Tuesday, March 31, 2009


I wonder how many of us even think about where all our conveniences originate.

Before I moved to Iran, I never considered where my drinking water came from, other than my kitchen faucet. I never considered where my electricity came from, other than the switches on lamps, walls, various and sundry plugs located at convenient intervals throughout my home. I never considered where the heat and air conditioning came from, other than the cutesy little louvered registers at ceiling level all over the house that blew out the required heated or chilled air.

I didn't consider what made them all work; how the gas went into the furnace, was then heated by a flame that warmed the heat exchanger, which in turn warmed the air, which then circulated through the vents and then was forced from the register to warm our house, our bodies, and made life in the winter comfortable.

Then we moved to Isfahan, Iran, in the 70s. As a new expat, I found myself worrying about everything that I had taken for granted: the heating pump in the basement; how to keep it full of oil (Naft) that kept us from freezing in 20 degrees, that kept the old radiators in each room putting out warm air and drying our clothes that stretched across them, or worrying about the cooling system when it reached 120F degrees outside, and which worked arbitrarily.

It all came down to when the "AC" or "Naft" man came to town to make it work. Some days he was busier than others and just couldn't get to our house. Busy also meant taking his four hours of Siesta time, prayer time and various obligations that he must attend to before showing up, if, indeed, he came at all.

I also had to fret about the water that came through our rusty pipes. Well, either the pipes made it rusty, or it came to us just plain rusty. I never did figure that one out. Where did the water originate?

A brief walk through town revealed water canals (jubes), running down both sides of the street, which were used for many conveniences; rinsing the vegetables that merchants sold from their carts, tossing rotted bits of produce into, urinating into by the merchants, or any male passersby if the urge to purge hit them, and a quick lap for the scabrous dogs who prowled the streets.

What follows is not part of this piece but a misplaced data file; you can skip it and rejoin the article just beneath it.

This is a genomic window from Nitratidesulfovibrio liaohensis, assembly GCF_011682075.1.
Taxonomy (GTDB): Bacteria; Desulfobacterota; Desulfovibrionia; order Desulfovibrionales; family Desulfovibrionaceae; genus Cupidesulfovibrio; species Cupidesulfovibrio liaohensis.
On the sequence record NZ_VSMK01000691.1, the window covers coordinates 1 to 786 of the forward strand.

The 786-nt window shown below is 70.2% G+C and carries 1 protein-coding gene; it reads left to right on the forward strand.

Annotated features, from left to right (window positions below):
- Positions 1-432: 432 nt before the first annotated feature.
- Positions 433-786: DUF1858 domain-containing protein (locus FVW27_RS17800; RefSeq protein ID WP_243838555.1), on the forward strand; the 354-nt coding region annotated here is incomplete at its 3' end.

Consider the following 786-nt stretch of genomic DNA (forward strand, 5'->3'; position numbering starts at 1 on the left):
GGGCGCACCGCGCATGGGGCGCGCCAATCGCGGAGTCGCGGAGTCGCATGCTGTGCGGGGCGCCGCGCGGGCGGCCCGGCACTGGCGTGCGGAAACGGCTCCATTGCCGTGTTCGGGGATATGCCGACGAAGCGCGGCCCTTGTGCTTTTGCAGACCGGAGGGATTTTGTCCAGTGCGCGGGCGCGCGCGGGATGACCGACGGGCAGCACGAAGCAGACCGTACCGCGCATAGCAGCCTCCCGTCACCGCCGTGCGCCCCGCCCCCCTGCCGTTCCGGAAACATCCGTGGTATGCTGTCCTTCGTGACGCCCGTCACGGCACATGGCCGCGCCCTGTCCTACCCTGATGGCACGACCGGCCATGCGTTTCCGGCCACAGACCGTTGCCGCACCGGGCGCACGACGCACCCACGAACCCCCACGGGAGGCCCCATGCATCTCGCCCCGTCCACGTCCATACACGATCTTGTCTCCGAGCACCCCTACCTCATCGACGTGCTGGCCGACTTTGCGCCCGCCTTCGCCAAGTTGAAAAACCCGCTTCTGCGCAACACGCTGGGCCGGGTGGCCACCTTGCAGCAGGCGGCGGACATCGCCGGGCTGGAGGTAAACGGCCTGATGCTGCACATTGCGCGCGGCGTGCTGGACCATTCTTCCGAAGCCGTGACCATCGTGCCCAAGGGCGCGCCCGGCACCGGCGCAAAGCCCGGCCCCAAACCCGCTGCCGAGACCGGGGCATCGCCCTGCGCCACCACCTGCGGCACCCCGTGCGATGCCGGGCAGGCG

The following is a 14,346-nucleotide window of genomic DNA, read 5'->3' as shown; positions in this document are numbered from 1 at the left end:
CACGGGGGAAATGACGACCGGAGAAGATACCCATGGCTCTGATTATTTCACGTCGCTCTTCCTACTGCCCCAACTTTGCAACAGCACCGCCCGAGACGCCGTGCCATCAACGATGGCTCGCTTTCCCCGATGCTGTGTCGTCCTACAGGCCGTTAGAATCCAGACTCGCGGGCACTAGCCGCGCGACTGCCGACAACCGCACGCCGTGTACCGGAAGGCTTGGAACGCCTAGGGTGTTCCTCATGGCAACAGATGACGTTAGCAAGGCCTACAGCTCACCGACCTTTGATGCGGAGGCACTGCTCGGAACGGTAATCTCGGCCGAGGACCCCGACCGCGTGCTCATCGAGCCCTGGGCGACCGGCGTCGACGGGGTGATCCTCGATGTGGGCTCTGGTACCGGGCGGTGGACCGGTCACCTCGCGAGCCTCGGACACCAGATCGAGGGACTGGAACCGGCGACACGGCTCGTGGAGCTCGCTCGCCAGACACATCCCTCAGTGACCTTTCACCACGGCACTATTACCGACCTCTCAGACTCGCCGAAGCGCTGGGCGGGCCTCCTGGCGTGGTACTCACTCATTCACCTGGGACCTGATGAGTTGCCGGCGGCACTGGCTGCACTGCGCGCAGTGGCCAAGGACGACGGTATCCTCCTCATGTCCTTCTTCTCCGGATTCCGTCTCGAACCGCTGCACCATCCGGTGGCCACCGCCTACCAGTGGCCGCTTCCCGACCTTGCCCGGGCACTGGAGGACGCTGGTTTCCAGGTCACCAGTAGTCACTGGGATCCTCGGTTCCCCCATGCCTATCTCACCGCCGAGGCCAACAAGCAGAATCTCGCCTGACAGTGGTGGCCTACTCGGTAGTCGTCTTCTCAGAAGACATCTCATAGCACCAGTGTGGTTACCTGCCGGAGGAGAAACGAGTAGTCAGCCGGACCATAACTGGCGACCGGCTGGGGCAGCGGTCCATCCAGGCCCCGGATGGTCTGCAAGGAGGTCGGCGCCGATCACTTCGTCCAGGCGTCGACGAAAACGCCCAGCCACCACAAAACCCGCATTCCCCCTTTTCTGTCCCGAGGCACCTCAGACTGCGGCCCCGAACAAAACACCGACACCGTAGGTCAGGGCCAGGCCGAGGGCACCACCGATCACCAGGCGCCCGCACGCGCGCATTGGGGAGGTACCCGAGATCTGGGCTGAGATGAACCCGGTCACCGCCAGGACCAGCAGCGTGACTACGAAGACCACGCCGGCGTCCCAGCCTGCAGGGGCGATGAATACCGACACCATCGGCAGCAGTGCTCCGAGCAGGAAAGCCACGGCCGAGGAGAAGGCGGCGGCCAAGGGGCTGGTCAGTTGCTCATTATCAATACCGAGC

Which brings me back to my original thought: Sometimes we forget how lucky we are to live in the U.S.A.


GutsyWriter said...

Great post. I agree with you. Living the expat life broadens your mind. I think it should be a requirement for everyone.

A Broad Abroad said...

Hi Sonia; check out my new pictures on my blog.

GutsyWriter said...

I like your new blog and the palm trees. Did you do it all yourself? Looks great. Come visit and comment on expat stuff like others, so I can mention your book. Great refreshing feel to this. Well done.

Anonymous said...

Holy cow, I lived in Iran about the same time you were there. We lived in Ahwaz, down by the coast. Used to scare the crap out of me looking over at the Iraqi border. I'll definitely read your book! So get cracking already!

Kelly said...

Hi! Thanks for stopping by my blog. I am about an hour away from you, I live just the other side of Lakeland, in Haines City.I have a friend who lives here who is German too, she's been here about 15 years though, and has recently moved to Haines city from Tampa. I'm thinking you two would have a LOT in common!